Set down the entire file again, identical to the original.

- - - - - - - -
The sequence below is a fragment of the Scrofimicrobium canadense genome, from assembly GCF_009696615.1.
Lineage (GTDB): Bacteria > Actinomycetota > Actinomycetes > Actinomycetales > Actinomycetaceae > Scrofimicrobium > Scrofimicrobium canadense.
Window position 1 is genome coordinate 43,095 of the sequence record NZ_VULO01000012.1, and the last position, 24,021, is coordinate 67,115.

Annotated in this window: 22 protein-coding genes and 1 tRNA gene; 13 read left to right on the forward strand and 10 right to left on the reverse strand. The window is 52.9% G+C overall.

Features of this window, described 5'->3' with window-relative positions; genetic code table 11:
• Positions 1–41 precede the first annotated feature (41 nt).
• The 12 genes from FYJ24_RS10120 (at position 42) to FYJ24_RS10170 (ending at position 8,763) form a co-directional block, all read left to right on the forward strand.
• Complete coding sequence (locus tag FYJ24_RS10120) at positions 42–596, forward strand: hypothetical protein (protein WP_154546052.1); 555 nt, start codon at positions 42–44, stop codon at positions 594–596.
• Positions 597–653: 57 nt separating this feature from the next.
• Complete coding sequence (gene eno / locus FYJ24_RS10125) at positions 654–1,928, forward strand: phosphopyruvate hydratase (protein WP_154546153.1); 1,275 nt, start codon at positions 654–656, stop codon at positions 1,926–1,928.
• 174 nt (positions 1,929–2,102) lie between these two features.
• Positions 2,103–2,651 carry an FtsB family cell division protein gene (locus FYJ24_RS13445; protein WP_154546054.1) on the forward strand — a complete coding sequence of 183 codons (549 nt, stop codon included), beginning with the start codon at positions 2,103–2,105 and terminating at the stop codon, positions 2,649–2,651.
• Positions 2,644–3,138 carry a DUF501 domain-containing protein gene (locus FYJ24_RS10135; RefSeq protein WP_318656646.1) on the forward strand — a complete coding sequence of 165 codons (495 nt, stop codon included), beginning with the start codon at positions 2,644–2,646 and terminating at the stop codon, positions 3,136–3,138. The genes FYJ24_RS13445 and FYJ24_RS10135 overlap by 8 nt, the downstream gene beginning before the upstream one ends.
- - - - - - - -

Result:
The sequence below is a fragment of the Scrofimicrobium canadense genome, from assembly GCF_009696615.1.
Lineage (GTDB): Bacteria > Actinomycetota > Actinomycetes > Actinomycetales > Actinomycetaceae > Scrofimicrobium > Scrofimicrobium canadense.
Window position 1 is genome coordinate 43,095 of the sequence record NZ_VULO01000012.1, and the last position, 24,021, is coordinate 67,115.

Annotated in this window: 22 protein-coding genes and 1 tRNA gene; 13 read left to right on the forward strand and 10 right to left on the reverse strand. The window is 52.9% G+C overall.

Features of this window, described 5'->3' with window-relative positions; genetic code table 11:
• Positions 1–41 precede the first annotated feature (41 nt).
• The 12 genes from FYJ24_RS10120 (at position 42) to FYJ24_RS10170 (ending at position 8,763) form a co-directional block, all read left to right on the forward strand.
• Complete coding sequence (locus tag FYJ24_RS10120) at positions 42–596, forward strand: hypothetical protein (protein WP_154546052.1); 555 nt, start codon at positions 42–44, stop codon at positions 594–596.
• Positions 597–653: 57 nt separating this feature from the next.
• Complete coding sequence (gene eno / locus FYJ24_RS10125) at positions 654–1,928, forward strand: phosphopyruvate hydratase (protein WP_154546153.1); 1,275 nt, start codon at positions 654–656, stop codon at positions 1,926–1,928.
• 174 nt (positions 1,929–2,102) lie between these two features.
• Positions 2,103–2,651 carry an FtsB family cell division protein gene (locus FYJ24_RS13445; protein WP_154546054.1) on the forward strand — a complete coding sequence of 183 codons (549 nt, stop codon included), beginning with the start codon at positions 2,103–2,105 and terminating at the stop codon, positions 2,649–2,651.
• Positions 2,644–3,138 carry a DUF501 domain-containing protein gene (locus FYJ24_RS10135; RefSeq protein WP_318656646.1) on the forward strand — a complete coding sequence of 165 codons (495 nt, stop codon included), beginning with the start codon at positions 2,644–2,646 and terminating at the stop codon, positions 3,136–3,138. The genes FYJ24_RS13445 and FYJ24_RS10135 overlap by 8 nt, the downstream gene beginning before the upstream one ends.